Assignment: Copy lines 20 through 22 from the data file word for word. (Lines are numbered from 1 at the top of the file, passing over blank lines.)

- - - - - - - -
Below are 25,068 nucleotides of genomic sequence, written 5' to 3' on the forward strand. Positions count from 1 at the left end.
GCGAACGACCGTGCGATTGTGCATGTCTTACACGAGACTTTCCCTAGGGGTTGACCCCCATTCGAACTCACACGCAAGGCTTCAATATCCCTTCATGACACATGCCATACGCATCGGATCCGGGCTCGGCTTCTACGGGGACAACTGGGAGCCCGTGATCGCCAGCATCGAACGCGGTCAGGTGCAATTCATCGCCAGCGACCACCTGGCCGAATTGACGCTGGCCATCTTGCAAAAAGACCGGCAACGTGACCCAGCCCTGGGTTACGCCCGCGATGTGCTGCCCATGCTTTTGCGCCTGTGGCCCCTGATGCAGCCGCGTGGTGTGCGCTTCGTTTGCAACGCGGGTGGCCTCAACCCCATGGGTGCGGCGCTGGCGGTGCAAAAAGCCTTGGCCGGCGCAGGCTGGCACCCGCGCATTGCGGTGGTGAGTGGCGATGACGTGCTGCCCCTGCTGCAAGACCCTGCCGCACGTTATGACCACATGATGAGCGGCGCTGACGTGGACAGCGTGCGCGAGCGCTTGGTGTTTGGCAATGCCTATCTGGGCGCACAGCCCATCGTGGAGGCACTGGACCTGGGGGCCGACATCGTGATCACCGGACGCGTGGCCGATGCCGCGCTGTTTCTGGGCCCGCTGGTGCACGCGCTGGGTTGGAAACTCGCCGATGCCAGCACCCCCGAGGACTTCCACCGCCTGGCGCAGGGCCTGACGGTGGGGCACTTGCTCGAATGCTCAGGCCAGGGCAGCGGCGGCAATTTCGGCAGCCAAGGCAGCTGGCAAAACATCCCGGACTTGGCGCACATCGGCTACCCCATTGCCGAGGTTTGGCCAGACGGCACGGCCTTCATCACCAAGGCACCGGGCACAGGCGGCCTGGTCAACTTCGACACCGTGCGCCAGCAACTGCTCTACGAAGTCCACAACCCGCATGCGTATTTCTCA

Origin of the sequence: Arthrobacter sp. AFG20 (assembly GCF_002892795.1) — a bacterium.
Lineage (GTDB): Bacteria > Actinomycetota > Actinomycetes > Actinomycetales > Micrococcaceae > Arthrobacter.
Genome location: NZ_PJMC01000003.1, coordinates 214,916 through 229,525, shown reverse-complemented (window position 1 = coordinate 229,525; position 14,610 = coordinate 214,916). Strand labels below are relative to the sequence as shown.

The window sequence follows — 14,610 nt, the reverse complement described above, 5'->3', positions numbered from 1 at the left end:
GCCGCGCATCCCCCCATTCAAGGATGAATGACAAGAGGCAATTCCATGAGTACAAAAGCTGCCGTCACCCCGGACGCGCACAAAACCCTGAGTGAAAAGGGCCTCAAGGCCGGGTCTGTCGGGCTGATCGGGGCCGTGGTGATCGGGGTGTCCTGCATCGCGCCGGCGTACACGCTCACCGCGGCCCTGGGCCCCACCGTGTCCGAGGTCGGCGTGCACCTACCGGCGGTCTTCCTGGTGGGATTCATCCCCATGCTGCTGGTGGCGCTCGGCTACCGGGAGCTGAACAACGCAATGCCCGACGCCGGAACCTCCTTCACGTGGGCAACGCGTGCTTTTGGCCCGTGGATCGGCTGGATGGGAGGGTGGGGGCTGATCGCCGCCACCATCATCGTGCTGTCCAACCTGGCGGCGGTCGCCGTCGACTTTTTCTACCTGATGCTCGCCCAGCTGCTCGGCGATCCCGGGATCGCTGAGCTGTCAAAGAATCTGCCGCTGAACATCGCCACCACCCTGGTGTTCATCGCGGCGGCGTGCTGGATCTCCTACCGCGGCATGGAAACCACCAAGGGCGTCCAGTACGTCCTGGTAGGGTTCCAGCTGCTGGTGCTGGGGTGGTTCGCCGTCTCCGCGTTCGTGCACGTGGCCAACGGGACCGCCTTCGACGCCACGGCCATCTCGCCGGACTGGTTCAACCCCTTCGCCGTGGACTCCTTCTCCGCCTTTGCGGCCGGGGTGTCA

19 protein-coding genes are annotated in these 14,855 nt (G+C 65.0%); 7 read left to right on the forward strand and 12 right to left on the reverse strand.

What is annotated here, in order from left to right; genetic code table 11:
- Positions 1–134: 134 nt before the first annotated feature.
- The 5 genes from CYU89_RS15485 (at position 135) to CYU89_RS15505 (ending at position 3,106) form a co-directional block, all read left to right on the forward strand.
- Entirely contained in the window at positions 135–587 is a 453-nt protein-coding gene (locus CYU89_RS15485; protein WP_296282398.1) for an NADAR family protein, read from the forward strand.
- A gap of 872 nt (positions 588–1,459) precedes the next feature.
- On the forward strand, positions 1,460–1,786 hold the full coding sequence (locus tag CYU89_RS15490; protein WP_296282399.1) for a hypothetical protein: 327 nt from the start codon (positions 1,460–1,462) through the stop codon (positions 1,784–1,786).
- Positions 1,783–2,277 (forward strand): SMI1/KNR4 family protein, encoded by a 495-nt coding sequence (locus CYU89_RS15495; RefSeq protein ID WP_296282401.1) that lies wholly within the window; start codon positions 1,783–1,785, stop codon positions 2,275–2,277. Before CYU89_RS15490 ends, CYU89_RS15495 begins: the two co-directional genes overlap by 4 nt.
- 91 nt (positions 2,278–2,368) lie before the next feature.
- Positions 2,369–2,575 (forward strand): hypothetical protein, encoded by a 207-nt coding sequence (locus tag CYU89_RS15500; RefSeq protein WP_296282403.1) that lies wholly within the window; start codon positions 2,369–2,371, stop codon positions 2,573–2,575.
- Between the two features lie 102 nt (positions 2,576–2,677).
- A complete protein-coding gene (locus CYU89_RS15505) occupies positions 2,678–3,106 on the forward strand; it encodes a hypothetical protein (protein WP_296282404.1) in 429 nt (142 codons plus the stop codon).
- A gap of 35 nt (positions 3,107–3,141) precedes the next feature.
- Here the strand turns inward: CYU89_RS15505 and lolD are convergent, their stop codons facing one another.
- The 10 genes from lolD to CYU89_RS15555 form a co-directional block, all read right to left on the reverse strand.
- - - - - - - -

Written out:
- A gap of 35 nt (positions 3,107–3,141) precedes the next feature.
- Here the strand turns inward: CYU89_RS15505 and lolD are convergent, their stop codons facing one another.
- The 10 genes from lolD to CYU89_RS15555 form a co-directional block, all read right to left on the reverse strand.